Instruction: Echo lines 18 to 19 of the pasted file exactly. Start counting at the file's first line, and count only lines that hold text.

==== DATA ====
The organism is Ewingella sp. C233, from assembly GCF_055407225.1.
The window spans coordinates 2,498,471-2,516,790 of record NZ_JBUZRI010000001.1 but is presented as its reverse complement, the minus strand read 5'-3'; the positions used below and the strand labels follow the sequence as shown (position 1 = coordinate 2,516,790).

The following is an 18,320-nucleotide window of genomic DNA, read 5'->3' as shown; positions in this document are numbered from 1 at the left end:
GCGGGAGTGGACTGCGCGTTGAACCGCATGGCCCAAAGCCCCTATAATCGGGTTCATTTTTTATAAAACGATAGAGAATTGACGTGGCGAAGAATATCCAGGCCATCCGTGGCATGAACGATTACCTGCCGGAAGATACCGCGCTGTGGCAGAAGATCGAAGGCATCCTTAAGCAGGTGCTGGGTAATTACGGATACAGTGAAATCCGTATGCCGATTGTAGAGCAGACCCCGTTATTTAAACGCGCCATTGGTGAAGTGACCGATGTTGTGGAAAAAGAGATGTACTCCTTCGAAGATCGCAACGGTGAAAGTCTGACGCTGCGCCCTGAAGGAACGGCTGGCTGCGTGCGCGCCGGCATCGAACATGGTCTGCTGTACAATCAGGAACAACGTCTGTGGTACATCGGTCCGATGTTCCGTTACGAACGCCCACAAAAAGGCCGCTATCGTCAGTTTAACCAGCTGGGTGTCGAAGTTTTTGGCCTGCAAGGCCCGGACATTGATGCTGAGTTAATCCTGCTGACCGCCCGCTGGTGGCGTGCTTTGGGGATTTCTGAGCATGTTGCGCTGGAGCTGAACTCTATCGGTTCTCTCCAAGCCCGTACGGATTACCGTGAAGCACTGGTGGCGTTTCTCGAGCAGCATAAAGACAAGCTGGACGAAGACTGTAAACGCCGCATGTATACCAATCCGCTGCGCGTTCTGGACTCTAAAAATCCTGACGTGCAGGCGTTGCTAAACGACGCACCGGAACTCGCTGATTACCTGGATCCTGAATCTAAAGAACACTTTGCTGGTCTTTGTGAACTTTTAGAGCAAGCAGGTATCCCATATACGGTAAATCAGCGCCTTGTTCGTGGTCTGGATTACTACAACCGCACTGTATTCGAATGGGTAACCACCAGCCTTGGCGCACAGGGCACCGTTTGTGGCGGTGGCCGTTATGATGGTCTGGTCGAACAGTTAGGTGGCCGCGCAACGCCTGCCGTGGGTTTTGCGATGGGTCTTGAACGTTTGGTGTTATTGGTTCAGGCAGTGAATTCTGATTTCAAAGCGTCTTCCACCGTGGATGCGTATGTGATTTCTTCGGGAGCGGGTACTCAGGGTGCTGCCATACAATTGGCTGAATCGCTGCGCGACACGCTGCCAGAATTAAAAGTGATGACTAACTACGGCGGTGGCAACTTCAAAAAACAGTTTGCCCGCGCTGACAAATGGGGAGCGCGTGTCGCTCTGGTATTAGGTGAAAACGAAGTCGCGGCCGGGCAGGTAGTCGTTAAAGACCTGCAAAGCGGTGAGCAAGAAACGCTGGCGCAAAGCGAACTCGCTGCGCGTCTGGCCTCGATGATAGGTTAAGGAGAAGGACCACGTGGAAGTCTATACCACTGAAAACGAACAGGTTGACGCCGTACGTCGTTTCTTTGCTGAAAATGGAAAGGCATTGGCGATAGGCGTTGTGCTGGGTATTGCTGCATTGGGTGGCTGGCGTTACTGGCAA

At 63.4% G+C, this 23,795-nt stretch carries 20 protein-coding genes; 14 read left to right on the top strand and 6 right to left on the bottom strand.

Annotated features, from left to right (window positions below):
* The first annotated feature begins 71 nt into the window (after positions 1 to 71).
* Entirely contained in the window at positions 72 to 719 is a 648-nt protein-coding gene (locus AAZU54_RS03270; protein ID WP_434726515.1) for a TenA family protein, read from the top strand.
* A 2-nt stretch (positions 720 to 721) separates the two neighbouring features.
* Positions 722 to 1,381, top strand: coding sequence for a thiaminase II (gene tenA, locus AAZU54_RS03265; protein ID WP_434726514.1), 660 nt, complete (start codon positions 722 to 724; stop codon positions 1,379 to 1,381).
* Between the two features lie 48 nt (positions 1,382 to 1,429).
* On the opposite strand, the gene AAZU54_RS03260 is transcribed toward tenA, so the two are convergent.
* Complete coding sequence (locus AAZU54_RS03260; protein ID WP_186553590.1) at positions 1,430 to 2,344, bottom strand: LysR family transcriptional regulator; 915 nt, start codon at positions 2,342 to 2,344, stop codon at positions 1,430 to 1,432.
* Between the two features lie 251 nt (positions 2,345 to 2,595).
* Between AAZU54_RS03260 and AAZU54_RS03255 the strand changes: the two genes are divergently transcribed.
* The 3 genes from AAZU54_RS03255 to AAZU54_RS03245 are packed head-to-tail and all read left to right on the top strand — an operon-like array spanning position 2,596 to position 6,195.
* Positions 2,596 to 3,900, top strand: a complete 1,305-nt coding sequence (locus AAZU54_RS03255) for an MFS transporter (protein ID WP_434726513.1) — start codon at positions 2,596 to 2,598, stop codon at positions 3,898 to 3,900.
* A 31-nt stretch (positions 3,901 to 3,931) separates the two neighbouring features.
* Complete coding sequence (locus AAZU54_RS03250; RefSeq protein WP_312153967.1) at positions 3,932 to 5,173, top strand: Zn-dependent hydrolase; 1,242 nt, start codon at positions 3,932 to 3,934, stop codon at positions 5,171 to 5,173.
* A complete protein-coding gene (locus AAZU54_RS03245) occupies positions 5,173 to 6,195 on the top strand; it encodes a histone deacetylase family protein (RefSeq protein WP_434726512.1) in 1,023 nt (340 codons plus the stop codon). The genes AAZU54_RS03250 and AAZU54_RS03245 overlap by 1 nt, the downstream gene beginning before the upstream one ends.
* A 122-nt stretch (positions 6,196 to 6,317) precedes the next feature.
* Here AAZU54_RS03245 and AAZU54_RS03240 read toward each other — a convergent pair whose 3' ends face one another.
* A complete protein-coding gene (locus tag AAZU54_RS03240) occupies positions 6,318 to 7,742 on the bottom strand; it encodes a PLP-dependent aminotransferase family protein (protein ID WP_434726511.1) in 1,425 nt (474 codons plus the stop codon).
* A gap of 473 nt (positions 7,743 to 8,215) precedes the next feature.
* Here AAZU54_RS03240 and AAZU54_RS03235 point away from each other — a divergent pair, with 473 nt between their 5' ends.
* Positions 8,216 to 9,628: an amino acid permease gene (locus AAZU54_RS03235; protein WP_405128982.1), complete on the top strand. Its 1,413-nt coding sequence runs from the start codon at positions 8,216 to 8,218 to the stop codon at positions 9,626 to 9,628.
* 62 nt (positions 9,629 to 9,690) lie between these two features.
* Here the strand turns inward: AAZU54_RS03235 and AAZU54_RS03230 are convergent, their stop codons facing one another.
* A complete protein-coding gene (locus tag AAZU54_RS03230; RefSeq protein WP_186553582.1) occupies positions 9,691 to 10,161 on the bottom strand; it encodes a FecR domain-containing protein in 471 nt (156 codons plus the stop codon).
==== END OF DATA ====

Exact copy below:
* A 31-nt stretch (positions 3,901 to 3,931) separates the two neighbouring features.
* Complete coding sequence (locus AAZU54_RS03250; RefSeq protein WP_312153967.1) at positions 3,932 to 5,173, top strand: Zn-dependent hydrolase; 1,242 nt, start codon at positions 3,932 to 3,934, stop codon at positions 5,171 to 5,173.